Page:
What the Second or Ahmedi Amendment Means in an Islamic Republic

Source: The News

Most of the Sunni and Shia Muslim majority in Pakistan simply fail to recognize one simple fact of life. That an Islamic Republic is simply not compatible with secular democratic principles or, in other words, a fair social contract. They will simply refuse to even consider addressing the “settled” Ahmedi issue, the sort of vernacular that the Nazis used about the Jewish people during the Third Reich. The Ahmedi community, despite their absurd loyalty, to the state of Pakistan, has received little love from the people of Pakistan. However, recent incidents have even exposed the extent of bigotry to the staunch supporters of the Second Amendment that declared Ahmedi non-Muslims.

The Ahmedi community has actually been receiving punches from both sides of the aisle, as they have been the recipients of abuse during the oath amendment controversy during the final years of the PML-N term. Now in Imran Khan’s reign, the inclusion of Harvard economist Atif Mian has become a matter of dispute and the opposition, including many in the PML-N and PPP, are resorting to raising objections on the nomination of an “enemy of the finality of Prophethood.” Even Sindh Speaker Shehla Raza’s twitter account tweeted messages criticizing the appointment with caustic bigotry, as usual taking claim for the PPP for executing the Second Amendment, which she deleted and apologized for in a very messy way.

Information and Broadcast minister Fawad Chaudhary has dismissed the bigotry and has condemned people citing the Ahmedi faith of the advisor as a problem as far as his appointment is concerned. However, the same minister was pretty much silent about the anti-Ahmedi bigotry that had become his party platform this election. I am sure his public opinion about the Second Amendment must have still remained unchanged as well. So will be the case with the rest of the socially conservative and pro-Islamic Republic followers of the pro-establishment party.

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Even the twitter account of Speaker Shehla Raza of PPP criticized the appointment, citing the “great achievement” of the Second Amendment materialized by her party. However, where the opposition is stepping up to bash Imran Khan for appointing an Ahmedi citizen, probably some of the staunchest supporters of the Second Amendment are coming to defend the appointment. The pro-military blog Defense.pk, which usually stands with all the filth that Pakistan stands for, also criticized the basis on which Atif Mian’s appointment was being objected to.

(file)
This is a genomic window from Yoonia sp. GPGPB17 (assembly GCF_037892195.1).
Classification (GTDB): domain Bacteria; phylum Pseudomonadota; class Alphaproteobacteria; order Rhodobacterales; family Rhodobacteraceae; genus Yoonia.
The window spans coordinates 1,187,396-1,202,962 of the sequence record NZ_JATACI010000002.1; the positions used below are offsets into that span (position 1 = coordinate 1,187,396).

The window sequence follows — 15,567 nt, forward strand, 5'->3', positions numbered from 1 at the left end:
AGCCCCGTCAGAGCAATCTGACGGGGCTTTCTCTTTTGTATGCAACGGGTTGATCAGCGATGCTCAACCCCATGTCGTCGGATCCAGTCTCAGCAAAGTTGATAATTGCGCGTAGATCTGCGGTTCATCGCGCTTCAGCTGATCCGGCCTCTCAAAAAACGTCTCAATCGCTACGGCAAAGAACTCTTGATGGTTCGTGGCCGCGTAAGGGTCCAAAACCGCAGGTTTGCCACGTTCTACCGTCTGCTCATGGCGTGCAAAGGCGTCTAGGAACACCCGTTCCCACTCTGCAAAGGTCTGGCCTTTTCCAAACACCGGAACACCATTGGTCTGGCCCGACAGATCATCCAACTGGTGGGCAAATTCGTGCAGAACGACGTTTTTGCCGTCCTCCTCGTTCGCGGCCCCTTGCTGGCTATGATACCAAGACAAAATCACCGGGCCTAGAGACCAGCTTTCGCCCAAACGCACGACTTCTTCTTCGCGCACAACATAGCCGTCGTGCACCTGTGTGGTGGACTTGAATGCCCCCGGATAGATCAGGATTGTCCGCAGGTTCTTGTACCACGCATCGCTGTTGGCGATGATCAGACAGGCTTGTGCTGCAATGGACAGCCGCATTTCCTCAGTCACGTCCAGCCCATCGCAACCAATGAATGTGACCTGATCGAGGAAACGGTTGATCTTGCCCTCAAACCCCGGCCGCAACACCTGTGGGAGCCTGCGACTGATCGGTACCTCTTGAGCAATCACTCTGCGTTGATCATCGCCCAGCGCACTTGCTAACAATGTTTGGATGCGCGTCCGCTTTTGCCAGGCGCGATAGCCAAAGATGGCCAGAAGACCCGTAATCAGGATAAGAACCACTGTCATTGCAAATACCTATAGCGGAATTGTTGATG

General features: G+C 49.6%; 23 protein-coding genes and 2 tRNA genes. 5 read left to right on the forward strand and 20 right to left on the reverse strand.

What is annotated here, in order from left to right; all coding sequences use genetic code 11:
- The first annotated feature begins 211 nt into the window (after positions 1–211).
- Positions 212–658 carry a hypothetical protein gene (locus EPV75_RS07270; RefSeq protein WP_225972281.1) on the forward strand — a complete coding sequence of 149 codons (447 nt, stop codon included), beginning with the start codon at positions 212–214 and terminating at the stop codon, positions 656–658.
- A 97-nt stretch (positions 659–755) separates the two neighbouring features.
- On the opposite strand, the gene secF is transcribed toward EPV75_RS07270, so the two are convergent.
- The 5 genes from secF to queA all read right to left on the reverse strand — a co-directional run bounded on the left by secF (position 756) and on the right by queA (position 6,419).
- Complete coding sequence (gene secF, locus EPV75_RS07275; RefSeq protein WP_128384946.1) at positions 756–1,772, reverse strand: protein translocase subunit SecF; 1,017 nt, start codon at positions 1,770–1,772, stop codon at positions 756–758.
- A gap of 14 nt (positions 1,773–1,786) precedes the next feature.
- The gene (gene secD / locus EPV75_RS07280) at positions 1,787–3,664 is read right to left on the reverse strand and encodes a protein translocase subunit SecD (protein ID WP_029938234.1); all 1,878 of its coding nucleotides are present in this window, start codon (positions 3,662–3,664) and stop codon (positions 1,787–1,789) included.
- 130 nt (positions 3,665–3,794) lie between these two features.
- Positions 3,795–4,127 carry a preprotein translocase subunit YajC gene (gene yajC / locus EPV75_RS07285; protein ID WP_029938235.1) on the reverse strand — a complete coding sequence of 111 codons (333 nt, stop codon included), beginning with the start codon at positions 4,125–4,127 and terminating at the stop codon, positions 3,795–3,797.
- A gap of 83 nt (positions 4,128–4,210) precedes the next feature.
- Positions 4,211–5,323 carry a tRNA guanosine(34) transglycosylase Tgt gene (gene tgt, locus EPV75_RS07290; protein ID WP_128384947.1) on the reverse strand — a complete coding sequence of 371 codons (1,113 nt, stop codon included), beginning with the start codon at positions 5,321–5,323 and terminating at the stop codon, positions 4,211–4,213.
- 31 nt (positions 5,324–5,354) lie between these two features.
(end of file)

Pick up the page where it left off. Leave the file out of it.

What we miss in the middle of Ahmedi citizens getting crushed in the political clash of PTI and PML-N is that this bigotry surfaces unabated because the state has legitimized it on a legislative scale. This is what the Second Amendment or the Ahmedi Amendment really means in an Islamic Republic, other than the murders of the members of the community and their mosques destroyed and burned.

Until and unless we face this reality as citizens of Pakistan, we will never be able to make progress.

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What a Relief to Have the Caliph Back

Source: AP/Hindustan Times

Imran Khan’s PTI (Pakistan Tehreek-e-Insaaf) has come to power for the first time in a general election after about 25 years of its formation. However, for the Pakistani Muslims, it feels like they have their Caliph back after such a long time. At least for the first time since the first term of Nawaz Sharif or the death of General Zia-ul-Haq. For many others, especially the ideologically correct Islamic Socialist, since the death of Zulfikar Ali Bhutto.

Yes, indeed. The Caliph syndrome is back in power again, particularly refreshed for the memory of the people by our Honorable Chief Justice Saqib Nisar. The self-important victory speech of Imran Khan, (which by the way was all about his person more than anything else, as usual) scored really big with the people of Pakistan. It had all the ingredients that they precisely wanted to hear. And it is a lesson for all the people who are going to attempt popular politics in Pakistan. If a leader has just the right charisma, they can captivate the imagination of the people of Pakistan without much effort. Otherwise, this urge is only fulfilled by ordinary people who are put into positions of power by accident just like the current Chief Justice.